A plant or animal the removal of which causes a significant
rearrangement of energy flow relationships to occur within that ecosystem.
In a classic experiment conducted by Dr. Mary Powers at The University
of California at Berkeley (see: http://ib.berkeley.edu/labs/power/index.shtml),
excluding the top carnivore, the steelhead trout (Onchorynchus mykiss),
from a portion of freestone river by placing wire baskets over portions
of the benthos resulted in a collapse of the balance between herbivorous
macro invertebrates, insectivorous fishes, such as the stickleback,
and the top carnivores. Sticklebacks are favorite food items for steelhead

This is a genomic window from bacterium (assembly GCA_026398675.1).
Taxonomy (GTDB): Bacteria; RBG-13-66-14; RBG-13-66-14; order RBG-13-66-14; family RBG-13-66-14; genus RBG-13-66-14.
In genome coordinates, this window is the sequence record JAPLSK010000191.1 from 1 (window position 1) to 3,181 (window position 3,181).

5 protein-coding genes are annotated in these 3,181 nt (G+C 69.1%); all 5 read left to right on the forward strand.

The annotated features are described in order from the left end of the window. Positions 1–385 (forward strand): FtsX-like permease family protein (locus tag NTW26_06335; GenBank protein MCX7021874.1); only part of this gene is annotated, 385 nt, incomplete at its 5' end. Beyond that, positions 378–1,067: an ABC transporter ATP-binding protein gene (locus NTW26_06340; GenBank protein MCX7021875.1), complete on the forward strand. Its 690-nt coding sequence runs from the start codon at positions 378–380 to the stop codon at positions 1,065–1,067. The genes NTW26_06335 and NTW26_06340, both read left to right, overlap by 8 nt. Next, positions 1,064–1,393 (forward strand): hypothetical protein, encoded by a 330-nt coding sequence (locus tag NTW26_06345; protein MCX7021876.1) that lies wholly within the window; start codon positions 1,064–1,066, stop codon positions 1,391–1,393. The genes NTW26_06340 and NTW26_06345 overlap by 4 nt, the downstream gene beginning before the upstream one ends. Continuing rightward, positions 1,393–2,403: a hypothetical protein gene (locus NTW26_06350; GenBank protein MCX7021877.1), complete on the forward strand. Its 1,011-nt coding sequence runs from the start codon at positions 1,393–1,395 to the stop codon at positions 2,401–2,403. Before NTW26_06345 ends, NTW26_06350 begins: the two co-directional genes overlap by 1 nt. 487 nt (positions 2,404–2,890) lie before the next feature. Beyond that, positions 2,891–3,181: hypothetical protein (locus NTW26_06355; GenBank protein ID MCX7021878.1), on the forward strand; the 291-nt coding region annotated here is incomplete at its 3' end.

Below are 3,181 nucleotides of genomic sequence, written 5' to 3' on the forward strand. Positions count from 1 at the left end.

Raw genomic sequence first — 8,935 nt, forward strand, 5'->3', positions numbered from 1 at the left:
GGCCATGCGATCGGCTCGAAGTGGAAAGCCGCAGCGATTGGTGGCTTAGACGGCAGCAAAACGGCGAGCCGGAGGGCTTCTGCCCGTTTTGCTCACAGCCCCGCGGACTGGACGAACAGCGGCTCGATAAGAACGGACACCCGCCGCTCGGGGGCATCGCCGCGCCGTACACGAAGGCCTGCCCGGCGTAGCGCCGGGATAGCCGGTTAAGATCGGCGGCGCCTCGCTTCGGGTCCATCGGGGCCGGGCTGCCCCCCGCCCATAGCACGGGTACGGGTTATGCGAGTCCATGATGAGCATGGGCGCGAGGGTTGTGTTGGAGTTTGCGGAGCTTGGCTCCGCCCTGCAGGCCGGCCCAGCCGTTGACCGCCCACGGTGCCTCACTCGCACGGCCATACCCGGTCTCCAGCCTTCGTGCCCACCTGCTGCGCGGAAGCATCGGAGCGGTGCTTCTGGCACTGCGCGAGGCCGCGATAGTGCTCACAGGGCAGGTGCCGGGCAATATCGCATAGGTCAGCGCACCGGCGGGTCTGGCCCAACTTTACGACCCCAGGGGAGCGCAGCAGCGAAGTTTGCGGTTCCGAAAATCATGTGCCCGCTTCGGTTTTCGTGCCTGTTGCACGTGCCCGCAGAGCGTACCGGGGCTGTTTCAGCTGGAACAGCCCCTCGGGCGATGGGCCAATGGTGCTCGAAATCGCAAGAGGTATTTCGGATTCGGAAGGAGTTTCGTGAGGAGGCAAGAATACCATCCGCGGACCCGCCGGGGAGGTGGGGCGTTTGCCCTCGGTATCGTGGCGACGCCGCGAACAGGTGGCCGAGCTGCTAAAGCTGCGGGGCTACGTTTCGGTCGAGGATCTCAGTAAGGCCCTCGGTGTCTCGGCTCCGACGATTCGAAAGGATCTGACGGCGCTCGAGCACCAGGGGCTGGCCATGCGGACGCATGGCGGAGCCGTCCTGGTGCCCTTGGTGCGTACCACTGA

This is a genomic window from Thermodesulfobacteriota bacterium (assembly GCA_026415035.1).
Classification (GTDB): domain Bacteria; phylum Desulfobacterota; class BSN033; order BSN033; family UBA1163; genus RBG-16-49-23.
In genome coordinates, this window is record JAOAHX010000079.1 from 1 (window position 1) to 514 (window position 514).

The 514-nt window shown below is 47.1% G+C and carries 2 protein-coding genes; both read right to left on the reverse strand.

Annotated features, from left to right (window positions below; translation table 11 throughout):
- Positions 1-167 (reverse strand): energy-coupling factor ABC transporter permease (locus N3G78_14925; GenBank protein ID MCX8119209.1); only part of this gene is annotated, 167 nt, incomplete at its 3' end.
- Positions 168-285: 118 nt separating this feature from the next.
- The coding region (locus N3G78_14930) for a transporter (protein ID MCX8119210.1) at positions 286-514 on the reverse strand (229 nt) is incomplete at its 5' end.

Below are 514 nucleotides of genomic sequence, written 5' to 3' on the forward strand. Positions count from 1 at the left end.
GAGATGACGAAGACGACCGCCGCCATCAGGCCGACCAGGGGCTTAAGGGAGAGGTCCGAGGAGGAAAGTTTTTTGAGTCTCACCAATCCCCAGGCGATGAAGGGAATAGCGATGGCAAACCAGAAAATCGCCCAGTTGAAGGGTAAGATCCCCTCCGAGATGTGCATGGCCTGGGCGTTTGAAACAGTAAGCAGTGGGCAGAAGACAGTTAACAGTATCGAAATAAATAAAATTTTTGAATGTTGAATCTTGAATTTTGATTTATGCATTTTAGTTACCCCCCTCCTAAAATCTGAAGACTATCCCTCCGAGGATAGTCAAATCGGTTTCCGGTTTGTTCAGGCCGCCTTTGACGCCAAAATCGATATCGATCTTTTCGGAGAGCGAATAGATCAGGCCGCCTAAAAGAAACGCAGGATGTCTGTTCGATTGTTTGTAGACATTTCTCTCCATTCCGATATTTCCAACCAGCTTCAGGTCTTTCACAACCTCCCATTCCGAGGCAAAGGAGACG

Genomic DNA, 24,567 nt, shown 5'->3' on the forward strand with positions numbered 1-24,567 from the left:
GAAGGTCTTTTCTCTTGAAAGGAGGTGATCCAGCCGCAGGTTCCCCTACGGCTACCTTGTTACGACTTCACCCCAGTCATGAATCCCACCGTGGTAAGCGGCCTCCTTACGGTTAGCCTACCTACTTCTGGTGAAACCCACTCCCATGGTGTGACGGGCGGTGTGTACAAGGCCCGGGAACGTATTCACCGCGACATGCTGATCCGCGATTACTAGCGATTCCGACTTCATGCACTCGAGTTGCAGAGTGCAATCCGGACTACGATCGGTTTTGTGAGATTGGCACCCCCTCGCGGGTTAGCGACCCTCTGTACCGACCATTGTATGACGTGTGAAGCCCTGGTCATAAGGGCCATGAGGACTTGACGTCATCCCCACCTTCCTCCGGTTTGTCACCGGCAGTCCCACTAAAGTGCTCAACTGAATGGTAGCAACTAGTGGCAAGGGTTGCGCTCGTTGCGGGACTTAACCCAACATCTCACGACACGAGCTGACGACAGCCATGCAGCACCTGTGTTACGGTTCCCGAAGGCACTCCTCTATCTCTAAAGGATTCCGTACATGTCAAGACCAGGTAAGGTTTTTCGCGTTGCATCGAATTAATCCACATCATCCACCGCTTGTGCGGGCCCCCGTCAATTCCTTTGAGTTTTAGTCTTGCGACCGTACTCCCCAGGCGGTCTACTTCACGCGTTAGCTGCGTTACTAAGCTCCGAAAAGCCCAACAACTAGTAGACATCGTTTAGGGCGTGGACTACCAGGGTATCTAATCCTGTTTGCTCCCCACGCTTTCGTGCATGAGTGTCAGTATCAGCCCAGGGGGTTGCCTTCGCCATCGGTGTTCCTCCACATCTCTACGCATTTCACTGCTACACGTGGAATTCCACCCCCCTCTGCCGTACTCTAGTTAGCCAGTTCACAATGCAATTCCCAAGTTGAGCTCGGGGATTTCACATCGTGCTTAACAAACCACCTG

and eliminating the possibility for predation resulted in the sticklebacks
consuming all herbivorous insects within the confines of the basket.
As the result, an overgrowth of filamentous algae occurred within the
area of the basket. In this instance, the steelhead trout was the keystone
species. Therefore, over harvesting predator species in riverain ecosystems
results in energy flow rearrangements the outcome of which does not
usually favor maintaining that environment as trout habitat. In limestone
streams, the scud (crustacean amphipod) is a keystone species.